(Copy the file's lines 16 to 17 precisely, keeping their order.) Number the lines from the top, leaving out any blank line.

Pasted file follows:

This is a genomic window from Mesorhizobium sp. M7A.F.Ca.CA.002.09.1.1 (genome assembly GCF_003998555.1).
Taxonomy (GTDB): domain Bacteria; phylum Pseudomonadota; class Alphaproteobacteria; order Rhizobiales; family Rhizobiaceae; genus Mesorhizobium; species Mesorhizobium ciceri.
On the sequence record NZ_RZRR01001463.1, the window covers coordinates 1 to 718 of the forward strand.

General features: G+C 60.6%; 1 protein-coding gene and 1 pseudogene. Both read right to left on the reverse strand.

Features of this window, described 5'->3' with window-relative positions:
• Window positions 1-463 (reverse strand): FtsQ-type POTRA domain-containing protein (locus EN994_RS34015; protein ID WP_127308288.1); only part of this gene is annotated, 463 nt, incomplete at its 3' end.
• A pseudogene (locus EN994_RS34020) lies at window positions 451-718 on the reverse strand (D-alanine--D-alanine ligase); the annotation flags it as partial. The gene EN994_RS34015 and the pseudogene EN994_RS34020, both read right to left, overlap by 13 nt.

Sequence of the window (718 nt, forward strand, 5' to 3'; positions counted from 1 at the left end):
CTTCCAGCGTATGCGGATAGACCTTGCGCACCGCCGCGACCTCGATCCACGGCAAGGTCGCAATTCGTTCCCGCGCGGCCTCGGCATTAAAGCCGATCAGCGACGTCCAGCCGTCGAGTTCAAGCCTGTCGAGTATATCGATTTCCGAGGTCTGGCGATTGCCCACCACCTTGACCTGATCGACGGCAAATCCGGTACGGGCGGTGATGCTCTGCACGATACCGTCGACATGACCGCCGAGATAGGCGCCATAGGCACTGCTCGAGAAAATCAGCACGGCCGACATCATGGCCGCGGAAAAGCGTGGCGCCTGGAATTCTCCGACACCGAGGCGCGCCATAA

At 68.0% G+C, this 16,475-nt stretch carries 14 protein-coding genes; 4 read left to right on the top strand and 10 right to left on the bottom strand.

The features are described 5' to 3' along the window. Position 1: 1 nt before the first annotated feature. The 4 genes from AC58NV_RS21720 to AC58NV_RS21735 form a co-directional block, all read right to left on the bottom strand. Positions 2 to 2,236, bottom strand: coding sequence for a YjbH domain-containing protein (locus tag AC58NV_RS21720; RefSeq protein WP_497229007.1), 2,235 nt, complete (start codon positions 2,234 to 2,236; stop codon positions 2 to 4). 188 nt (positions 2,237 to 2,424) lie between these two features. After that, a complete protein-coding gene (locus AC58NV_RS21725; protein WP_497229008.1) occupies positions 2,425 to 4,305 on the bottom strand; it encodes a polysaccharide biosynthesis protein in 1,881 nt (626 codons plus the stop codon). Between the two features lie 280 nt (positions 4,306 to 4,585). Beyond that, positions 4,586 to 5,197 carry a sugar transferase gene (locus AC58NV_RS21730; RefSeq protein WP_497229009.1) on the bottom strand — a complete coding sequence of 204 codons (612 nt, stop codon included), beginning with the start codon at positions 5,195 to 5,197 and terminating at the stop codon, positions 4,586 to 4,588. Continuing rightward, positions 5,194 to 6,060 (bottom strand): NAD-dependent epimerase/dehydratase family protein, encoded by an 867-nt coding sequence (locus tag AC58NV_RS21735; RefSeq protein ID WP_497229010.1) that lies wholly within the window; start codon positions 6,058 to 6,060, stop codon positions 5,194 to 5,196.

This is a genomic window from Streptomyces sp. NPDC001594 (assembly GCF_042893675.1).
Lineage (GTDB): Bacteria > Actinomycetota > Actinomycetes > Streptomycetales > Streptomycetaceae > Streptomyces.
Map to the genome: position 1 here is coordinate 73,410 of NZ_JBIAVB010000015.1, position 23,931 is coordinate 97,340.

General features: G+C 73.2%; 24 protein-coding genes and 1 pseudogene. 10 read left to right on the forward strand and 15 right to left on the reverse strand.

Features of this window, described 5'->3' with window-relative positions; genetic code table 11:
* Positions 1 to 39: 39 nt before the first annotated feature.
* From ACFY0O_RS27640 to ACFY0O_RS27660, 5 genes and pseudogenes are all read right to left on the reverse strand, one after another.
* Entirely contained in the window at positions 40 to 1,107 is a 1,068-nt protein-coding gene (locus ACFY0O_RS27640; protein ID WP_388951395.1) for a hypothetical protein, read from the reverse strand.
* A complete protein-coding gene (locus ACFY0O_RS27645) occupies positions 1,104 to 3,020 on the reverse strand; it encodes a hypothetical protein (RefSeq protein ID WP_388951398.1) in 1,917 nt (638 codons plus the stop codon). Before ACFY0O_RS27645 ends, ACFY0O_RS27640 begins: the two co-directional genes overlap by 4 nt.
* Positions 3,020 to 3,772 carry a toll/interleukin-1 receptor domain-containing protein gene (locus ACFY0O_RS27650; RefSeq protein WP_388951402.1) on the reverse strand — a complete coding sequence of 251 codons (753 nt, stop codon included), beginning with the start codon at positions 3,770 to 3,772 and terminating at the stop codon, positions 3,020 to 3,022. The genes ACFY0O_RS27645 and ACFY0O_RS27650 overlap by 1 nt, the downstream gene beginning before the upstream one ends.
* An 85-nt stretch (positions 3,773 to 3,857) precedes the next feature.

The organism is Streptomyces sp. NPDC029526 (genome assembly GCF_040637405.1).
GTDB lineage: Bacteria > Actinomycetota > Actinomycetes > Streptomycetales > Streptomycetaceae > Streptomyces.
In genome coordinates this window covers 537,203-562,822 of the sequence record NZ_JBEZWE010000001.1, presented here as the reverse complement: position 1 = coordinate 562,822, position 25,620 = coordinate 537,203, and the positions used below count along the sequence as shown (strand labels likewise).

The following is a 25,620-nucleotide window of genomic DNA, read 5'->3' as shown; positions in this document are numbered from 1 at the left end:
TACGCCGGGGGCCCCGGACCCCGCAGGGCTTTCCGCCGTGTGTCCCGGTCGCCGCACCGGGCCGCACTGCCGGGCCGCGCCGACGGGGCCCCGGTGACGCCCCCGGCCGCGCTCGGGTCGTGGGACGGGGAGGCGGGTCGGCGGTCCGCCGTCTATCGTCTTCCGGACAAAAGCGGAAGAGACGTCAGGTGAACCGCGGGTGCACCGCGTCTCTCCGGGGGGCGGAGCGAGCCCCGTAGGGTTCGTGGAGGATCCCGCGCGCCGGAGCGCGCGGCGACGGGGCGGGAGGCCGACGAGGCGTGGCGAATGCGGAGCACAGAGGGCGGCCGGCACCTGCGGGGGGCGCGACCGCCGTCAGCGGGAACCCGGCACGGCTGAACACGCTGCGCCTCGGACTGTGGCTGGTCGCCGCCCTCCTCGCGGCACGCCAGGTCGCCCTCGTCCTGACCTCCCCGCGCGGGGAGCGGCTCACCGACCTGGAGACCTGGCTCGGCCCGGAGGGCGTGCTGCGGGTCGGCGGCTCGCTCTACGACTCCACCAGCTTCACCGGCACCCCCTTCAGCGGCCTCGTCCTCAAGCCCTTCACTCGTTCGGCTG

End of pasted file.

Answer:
Features of this window, described 5'->3' with window-relative positions; genetic code table 11:
* Positions 1 to 39: 39 nt before the first annotated feature.